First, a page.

FDA notified healthcare professionals and patients of FDA’s preliminary and ongoing review which suggests an increase in the risk of diabetes and certain cardiovascular diseases in men treated with GnRH agonists, drugs that suppress the production of testosterone, a hormone that is involved in the growth of prostate cancer.
Most of the studies reviewed by FDA reported small, but statistically significant increased risks of diabetes and/or cardiovascular events in patients receiving GnRH agonists. FDA’s review is ongoing and the agency has not made any conclusions about GnRH agonists and whether they increase the risk of diabetes and cardiovascular disease in patients receiving these medications for prostate cancer.
Healthcare professionals and patients should be aware of these potential safety issues and carefully weigh the benefits and risks of GnRH agonists when determining treatment choices. FDA recommends that patients receiving GnRH agonists should be monitored for development of diabetes and cardiovascular disease. Patients should not stop their treatment with GnRH agonists unless told to do so by their healthcare professional.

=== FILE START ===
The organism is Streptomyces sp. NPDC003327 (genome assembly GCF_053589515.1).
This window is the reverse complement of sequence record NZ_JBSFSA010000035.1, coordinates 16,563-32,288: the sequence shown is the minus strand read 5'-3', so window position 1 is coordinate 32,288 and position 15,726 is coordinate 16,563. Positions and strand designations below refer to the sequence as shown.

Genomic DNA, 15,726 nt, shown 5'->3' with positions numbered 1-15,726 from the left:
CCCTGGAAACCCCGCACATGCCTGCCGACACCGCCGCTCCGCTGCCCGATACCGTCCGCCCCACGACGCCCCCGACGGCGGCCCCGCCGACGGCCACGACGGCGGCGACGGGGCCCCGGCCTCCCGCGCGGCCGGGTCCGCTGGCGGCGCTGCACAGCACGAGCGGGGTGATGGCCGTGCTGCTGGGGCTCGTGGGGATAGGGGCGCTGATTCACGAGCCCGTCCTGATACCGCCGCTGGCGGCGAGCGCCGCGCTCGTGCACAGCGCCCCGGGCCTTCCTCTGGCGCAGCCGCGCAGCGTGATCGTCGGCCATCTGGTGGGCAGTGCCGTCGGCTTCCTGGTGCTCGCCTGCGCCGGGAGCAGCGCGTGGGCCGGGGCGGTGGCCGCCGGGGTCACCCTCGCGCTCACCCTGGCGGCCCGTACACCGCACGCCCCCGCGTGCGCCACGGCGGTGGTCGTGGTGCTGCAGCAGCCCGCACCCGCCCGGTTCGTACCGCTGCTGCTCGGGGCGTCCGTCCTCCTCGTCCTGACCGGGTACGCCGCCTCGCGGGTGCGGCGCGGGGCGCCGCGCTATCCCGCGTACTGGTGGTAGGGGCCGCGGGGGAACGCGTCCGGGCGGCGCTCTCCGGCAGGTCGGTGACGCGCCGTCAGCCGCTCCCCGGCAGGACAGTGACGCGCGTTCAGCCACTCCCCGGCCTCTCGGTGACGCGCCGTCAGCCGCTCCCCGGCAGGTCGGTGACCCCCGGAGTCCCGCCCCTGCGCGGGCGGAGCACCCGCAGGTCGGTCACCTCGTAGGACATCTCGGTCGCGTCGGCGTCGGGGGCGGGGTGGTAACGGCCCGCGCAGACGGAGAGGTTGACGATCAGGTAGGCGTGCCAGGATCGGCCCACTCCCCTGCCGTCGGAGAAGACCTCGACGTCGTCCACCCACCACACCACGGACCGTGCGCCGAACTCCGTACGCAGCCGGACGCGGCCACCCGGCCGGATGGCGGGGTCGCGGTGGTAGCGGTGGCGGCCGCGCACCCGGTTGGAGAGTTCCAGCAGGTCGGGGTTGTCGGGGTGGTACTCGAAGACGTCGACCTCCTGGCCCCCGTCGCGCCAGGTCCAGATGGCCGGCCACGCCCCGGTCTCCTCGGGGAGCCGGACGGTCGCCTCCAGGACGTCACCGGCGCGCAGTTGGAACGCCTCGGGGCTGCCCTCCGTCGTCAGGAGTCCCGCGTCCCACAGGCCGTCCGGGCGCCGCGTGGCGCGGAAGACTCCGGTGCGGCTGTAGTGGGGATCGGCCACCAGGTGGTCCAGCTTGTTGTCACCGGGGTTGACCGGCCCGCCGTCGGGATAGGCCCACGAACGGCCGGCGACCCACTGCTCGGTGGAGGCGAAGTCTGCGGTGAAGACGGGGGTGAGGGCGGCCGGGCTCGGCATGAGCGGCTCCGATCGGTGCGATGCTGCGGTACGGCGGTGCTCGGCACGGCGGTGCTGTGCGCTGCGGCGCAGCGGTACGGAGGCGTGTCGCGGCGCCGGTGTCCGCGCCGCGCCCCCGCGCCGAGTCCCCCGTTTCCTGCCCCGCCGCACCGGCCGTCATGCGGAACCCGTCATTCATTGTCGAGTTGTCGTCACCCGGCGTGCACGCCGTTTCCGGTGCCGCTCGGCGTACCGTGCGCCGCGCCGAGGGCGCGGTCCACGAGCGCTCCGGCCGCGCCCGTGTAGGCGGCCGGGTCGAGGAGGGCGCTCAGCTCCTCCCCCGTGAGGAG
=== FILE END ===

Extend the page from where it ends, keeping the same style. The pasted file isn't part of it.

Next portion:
Some GnRH agonists are also used in women and in children for other indications than those above. There are no known comparable studies that have evaluated the risk of diabetes and heart disease in women and children taking GnRH agonists.
- FDA conducting safety review of GnRH agonists
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- FDA Drug Safety Communication: Ongoing Safety Review of Stalevo (entacapone/carbidopa/levodopa) and possible development of Prostate Cancer
- FDA says certain prostate cancer drugs may increase risk of diabetes, cardiovascular disease